NI Executive seeks panels in ports and airports outlining quarantine rules
Anyone arriving into Northern Ireland from outside CTA must self-isolate for 14 days
In the Republic, all travellers arriving from outside the island must fill out a paper form and are asked to self-isolate for 14 days. Photograph: Andrew Harrer/Bloomberg
The Northern Ireland Executive wants information panels installed in ports and airports to inform arriving residents they must provide the UK government with their contact details during the required 14-day isolation period.
The North’s health minister, Robin Swann, also said the Executive would “mutually respect and support” the Irish Government in regard to Republic of Ireland residents returning via ports and airports in Northern Ireland.
Since Monday, anyone arriving into Northern Ireland from outside the Common Travel Area has been required to self-isolate for 14 days and to provide their contact details to the UK government using an electronic form. Breaches are punishable by a fine of up to £1,000.
In the Republic, all travellers arriving from outside the island must fill out a paper form and are asked to self-isolate for 14 days. Northern Ireland residents only fill out a portion of the form, and do not have to provide their contact information.
Speaking following a meeting of the Northern Executive and their Irish counterparts on Tuesday, Mr Swann said the conversation between the jurisdictions was “ongoing”, though he had hoped it would have been concluded by the beginning of the week.
This discussion, he said, was around erecting, “the same way we did at the beginning [of the pandemic], mutual signage in each other’s airports and ports so it’s very clear, no matter who’s arriving from what other country, that they are aware that the restrictions and the regulations they are under is actually that of their place of residence, not their port of arrival.
“So if you land in Dublin and come to Northern Ireland you’re duty bound under our regulations, and if you land in Belfast and go south you’re duty bound under their regulations,” he said.
This eliminates the so-called “Dublin loophole”, by which people from Northern Ireland arriving from abroad might have avoided the self-isolation period by travelling through the Republic. However it is not clear how it will be enforced.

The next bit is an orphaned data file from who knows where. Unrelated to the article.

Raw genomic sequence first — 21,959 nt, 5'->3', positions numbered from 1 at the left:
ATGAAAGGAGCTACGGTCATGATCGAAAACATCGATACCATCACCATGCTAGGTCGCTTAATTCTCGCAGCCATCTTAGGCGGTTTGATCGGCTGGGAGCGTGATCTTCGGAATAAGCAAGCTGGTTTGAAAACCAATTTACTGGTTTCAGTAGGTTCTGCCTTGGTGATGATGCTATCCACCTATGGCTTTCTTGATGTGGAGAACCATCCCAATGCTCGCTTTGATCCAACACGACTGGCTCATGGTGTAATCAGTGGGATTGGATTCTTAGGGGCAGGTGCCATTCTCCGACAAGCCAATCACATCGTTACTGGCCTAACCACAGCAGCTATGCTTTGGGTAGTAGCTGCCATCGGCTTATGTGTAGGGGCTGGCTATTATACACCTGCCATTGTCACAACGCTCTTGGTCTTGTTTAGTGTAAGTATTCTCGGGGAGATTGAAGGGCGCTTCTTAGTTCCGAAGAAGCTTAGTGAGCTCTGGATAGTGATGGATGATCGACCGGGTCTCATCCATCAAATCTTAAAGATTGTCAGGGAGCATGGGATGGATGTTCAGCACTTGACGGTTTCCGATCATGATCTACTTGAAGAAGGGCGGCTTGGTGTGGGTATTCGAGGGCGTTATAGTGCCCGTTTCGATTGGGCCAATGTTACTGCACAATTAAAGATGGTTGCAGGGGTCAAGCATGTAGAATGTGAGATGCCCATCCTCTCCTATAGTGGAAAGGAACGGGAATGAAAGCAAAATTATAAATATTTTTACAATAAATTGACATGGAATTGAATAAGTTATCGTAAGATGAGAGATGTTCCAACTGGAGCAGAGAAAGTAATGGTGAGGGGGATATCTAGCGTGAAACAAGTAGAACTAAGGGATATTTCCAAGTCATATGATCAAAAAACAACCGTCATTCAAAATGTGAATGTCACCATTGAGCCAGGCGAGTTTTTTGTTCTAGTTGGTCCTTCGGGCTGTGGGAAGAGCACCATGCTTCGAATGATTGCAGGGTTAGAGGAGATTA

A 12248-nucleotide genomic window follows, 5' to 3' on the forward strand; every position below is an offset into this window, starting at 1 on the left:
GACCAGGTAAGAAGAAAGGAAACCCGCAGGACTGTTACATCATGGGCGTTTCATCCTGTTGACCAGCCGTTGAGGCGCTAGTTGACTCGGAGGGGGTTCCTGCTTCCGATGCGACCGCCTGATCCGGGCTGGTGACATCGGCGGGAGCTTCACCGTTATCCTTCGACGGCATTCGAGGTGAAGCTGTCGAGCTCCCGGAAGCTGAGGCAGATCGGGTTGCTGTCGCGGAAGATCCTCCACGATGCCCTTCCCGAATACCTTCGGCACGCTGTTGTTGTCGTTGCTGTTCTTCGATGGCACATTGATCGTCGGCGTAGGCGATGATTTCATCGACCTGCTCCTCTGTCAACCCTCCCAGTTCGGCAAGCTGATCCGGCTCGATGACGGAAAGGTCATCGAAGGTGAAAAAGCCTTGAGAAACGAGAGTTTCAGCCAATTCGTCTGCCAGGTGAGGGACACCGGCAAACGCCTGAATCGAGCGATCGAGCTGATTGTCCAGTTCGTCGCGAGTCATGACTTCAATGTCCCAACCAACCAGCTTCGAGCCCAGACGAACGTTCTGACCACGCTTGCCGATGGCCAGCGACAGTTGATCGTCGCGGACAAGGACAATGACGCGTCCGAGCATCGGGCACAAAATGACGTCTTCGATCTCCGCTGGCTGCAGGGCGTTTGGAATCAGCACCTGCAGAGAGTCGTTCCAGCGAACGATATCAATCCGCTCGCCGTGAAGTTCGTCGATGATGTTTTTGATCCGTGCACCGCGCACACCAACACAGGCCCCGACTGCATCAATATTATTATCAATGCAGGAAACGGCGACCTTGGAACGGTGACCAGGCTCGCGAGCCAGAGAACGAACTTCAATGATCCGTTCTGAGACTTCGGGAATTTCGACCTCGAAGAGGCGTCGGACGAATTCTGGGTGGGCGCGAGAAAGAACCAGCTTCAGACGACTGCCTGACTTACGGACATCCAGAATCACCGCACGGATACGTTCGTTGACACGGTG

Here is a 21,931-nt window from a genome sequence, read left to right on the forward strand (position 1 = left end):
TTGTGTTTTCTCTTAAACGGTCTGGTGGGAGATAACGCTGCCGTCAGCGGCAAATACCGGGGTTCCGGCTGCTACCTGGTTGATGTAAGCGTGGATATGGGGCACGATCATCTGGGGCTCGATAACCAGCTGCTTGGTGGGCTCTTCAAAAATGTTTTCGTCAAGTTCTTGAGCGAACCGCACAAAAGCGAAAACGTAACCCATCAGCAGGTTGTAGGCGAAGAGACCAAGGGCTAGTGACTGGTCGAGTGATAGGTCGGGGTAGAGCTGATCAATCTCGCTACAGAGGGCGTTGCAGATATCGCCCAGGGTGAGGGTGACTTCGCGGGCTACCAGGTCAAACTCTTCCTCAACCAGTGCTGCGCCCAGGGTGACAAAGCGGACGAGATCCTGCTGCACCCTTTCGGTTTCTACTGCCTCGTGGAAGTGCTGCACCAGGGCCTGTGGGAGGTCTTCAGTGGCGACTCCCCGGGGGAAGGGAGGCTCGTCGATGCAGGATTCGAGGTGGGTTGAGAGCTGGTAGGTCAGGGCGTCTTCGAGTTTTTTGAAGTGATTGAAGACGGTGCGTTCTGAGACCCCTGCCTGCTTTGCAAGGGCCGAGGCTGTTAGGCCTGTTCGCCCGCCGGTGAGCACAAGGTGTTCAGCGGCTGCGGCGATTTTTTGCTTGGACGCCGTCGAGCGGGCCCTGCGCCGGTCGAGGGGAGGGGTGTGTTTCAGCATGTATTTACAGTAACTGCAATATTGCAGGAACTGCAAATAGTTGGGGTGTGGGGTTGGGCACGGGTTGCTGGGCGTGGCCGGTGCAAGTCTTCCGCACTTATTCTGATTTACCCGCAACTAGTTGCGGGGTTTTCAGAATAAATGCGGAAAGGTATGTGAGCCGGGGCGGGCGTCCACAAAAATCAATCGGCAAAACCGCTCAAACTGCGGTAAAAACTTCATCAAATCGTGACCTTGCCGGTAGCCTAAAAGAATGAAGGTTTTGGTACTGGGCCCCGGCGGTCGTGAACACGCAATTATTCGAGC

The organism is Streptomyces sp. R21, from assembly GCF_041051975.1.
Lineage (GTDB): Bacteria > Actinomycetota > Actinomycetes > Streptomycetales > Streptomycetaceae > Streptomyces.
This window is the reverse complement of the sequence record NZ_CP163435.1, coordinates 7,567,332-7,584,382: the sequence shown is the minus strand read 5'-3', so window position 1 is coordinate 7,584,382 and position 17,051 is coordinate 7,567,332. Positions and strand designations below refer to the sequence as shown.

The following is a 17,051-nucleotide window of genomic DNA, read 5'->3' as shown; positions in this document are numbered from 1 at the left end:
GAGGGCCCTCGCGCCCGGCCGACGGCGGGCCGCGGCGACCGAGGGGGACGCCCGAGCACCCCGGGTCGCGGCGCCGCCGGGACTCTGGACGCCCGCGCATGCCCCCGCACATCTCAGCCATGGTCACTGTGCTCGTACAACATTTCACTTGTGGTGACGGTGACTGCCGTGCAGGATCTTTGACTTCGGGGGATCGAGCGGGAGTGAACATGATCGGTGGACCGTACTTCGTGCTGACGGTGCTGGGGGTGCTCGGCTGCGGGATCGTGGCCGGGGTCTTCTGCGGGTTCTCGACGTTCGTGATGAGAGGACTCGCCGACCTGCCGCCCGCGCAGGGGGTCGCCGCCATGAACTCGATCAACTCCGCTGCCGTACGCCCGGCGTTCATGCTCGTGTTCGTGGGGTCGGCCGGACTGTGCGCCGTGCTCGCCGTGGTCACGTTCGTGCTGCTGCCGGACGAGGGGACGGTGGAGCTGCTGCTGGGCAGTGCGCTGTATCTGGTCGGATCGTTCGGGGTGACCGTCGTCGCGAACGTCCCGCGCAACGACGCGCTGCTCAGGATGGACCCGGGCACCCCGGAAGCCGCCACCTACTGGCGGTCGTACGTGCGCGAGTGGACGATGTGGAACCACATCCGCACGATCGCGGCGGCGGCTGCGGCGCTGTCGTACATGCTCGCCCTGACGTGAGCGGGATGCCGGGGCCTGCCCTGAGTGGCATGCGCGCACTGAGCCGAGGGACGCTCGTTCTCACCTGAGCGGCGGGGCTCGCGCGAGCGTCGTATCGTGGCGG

Similarly, concerns remain over the “Belfast loophole”, whereby people can travel from Great Britain to Northern Ireland without the need for self-isolation and might then cross the border into the Republic.
In a statement to The Irish Times, a spokeswoman for the Department of Health in Dublin said discussions were “ongoing” across government “in relation to introducing mandatory quarantine and as part of this there is close ongoing engagement with NI colleagues.
“Information has already been and will be shared in the case of contact tracing passengers from a possible case on a flight or a ferry,” she said.
Daniel Holder, of the Belfast-based human rights organisation the Committee on the Administration of Justice (CAJ) had raised concerns that people returning to Northern Ireland via the Republic could unwittingly be committing a criminal offence for failing to complete the UK Passenger Locator Form.
“That’s easy if you land into a Belfast airport,” he said. “If you land into Dublin airport you might not even know about the UK form, and there is no one to hand it over to anyway when you cross the land border. But you could still be committing a criminal offence for not doing so.”
He also said that under the current regulations in Northern Ireland, someone who landed in Dublin and then travelled home to Donegal “may be captured by a requirement to self-isolate in the north when crossing the border on the way home.
“We need the Northern Ireland Department of Health to both provide clarity and to revise them to remedy these issues,” he said.